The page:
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Georgia Southern University

Engineering students build ROV props for international competition

Engineering students from the Allen E. Paulson College of Engineering and Information Technology assisted the Institute for Interdisciplinary STEM Education (i2STEMe) in building remote-operated vehicle (ROV) competition props as part of the 2017 MATE international ROV competition.

All engineering students were invited to attend the build workshop where they formed teams to help build props at eight stations. The workshop was held Feb. 11 at the Business Innovation Group’s FabLab and Innovation Incubator in downtown Statesboro.

“Volunteering for this project was the first time I was introduced to the FabLab,” said Blair Hanna, senior engineering major. “It’s a very useful resource because it has a lot of power equipment and other equipment needed for projects such as this and others. It introduced me to equipment I never had the chance to work with, which I will probably be needing to use in my career as an engineer.”

Although the Georgia Southern students are not competing this year, Kania Greer, Ed.D., project development specialist for i2STEMe , hopes that having students work on the backside of the competition will encourage them to compete in the future.

“Our students are not competing this year, but being a part of the prop building has inspired many of them to want to participate next year,” said Greer. “Many of these same students will be volunteering on the day of the event — April 22 — in Savannah as mission judges, technical and safety inspectors, and deskside support.”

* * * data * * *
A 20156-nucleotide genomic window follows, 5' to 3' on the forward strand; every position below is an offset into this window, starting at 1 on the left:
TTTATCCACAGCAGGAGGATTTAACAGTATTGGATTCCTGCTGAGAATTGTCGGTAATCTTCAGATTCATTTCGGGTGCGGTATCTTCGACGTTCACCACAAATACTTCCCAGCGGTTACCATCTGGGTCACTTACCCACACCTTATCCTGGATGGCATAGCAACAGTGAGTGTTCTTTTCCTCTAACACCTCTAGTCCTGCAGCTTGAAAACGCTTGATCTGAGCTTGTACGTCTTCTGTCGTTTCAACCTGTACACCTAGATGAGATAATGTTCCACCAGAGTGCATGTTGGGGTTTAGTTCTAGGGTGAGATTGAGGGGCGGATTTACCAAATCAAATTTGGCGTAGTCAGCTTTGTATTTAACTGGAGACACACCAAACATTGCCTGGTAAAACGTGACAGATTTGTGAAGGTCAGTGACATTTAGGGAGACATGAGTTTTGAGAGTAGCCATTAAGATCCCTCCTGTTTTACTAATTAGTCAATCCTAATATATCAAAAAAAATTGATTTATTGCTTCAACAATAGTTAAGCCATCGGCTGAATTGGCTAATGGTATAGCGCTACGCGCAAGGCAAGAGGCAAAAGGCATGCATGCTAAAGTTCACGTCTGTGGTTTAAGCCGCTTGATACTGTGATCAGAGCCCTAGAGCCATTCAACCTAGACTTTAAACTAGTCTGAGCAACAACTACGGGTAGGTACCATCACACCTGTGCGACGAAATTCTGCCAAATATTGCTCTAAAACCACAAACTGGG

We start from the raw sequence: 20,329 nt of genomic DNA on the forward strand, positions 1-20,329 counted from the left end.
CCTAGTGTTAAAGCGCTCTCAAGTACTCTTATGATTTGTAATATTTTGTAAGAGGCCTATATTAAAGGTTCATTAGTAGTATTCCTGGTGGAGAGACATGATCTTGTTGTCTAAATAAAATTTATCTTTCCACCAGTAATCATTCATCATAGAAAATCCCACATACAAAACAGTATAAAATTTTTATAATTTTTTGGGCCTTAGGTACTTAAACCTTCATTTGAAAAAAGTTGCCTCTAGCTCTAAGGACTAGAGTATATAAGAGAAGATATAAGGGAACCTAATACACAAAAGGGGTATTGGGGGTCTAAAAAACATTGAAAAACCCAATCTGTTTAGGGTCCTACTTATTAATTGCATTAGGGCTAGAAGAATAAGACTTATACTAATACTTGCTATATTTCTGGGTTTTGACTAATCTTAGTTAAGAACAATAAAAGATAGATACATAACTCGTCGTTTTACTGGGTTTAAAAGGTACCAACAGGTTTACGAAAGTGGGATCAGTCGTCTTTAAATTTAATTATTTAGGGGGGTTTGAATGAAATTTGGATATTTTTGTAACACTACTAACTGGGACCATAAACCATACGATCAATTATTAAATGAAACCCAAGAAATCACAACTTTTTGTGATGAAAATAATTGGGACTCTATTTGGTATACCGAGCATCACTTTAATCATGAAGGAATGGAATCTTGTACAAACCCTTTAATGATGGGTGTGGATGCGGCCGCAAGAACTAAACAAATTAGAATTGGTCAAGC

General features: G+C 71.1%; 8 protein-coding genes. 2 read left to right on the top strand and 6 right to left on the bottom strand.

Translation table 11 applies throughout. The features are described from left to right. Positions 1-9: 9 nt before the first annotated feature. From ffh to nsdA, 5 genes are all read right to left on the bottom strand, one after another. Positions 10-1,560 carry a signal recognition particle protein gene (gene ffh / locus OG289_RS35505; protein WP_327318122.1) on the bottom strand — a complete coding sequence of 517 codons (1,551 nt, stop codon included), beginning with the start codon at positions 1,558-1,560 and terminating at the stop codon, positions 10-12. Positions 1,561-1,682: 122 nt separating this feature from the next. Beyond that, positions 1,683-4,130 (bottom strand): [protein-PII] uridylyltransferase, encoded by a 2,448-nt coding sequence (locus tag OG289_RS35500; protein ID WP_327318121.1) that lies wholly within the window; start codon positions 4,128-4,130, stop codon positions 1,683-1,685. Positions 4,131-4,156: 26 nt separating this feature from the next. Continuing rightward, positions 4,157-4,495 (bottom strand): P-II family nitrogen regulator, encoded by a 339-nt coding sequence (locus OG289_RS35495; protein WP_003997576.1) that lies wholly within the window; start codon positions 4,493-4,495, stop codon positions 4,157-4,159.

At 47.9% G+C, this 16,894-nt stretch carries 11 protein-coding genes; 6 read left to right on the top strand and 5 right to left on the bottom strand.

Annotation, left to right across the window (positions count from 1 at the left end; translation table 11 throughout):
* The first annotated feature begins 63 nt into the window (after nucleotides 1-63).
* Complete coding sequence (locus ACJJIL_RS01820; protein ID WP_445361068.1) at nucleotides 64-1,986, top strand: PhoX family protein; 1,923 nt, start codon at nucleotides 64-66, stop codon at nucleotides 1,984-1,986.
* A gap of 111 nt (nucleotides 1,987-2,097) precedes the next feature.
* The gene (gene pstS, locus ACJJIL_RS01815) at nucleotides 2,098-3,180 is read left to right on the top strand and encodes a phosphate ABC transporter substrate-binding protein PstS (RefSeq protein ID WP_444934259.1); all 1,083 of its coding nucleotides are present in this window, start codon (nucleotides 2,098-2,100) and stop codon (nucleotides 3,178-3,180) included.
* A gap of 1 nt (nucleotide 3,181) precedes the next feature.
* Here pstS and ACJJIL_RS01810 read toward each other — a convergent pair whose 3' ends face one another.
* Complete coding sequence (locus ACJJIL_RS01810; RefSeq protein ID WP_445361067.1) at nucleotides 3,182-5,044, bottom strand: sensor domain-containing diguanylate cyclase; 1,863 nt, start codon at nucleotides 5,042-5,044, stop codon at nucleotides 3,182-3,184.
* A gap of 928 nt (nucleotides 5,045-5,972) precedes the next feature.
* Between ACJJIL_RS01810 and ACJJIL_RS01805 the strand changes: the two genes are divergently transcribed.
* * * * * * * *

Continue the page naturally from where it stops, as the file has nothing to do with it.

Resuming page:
The following engineering students participated in the Build workshop:

  • Ryan Burnsed
  • Antonio Casas
  • Debora Cipleu
  • Anthony Cook
  • Alex Hamm
  • Blair Hanna
  • Kurt Jagstadt
  • Hyejin Kang
  • Sooji Kim
  • Anthony Morris
  • Alexi Parker
  • Nadia Sampson
  • Rashad Smith
  • Christopher Sullivan
  • Dustin Taylor
  • Stephanie Triplett
  • Brandon Ward
  • Brenton Wilcher


The competition, hosted by
Gray’s Reef National Marine Sanctuary each year, consists of teams of students, secondary through college level, using tethered underwater robots to simulate real-life missions. This year’s competition, Port Cities of the Future, involves many intricate obstacles including risk mitigation and environmental cleanup.

“We could not have gotten as much of the prop building done as we did without the support of the students,” added Greer. “Their time and energy were invaluable. Gray’s Reef National Marine Sanctuary was thrilled to have the students volunteering and expressed deep gratitude for the help.”

Georgia Southern University, a public Carnegie Doctoral/Research University founded in 1906, offers more than 125 degree programs serving 20,673 students. Through eight colleges, the University offers bachelor’s, master’s and doctoral degree programs built on more than a century of academic achievement. Georgia Southern is recognized for its student-centered and hands-on approach to education. Visit GeorgiaSouthern.edu.

 

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